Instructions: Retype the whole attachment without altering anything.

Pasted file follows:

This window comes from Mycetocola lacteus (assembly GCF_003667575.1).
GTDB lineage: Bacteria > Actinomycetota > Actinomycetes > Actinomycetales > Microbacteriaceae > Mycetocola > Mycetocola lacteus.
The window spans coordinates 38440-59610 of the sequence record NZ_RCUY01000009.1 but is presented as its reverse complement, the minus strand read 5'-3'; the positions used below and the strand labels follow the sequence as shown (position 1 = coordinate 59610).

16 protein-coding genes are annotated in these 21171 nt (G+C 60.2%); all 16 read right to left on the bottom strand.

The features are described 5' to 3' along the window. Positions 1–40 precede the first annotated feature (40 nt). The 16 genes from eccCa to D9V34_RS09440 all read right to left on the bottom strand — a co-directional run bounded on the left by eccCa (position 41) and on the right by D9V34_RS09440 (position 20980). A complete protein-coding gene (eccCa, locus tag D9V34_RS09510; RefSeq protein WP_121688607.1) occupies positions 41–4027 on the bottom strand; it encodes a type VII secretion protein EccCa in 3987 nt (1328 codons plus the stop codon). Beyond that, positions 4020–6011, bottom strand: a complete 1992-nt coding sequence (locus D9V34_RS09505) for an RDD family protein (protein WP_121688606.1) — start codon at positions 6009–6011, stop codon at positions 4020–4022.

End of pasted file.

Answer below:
This window comes from Mycetocola lacteus (assembly GCF_003667575.1).
GTDB lineage: Bacteria > Actinomycetota > Actinomycetes > Actinomycetales > Microbacteriaceae > Mycetocola > Mycetocola lacteus.
The window spans coordinates 38440-59610 of the sequence record NZ_RCUY01000009.1 but is presented as its reverse complement, the minus strand read 5'-3'; the positions used below and the strand labels follow the sequence as shown (position 1 = coordinate 59610).

16 protein-coding genes are annotated in these 21171 nt (G+C 60.2%); all 16 read right to left on the bottom strand.

The features are described 5' to 3' along the window. Positions 1–40 precede the first annotated feature (40 nt). The 16 genes from eccCa to D9V34_RS09440 all read right to left on the bottom strand — a co-directional run bounded on the left by eccCa (position 41) and on the right by D9V34_RS09440 (position 20980). A complete protein-coding gene (eccCa, locus tag D9V34_RS09510; RefSeq protein WP_121688607.1) occupies positions 41–4027 on the bottom strand; it encodes a type VII secretion protein EccCa in 3987 nt (1328 codons plus the stop codon). Beyond that, positions 4020–6011, bottom strand: a complete 1992-nt coding sequence (locus D9V34_RS09505) for an RDD family protein (protein WP_121688606.1) — start codon at positions 6009–6011, stop codon at positions 4020–4022.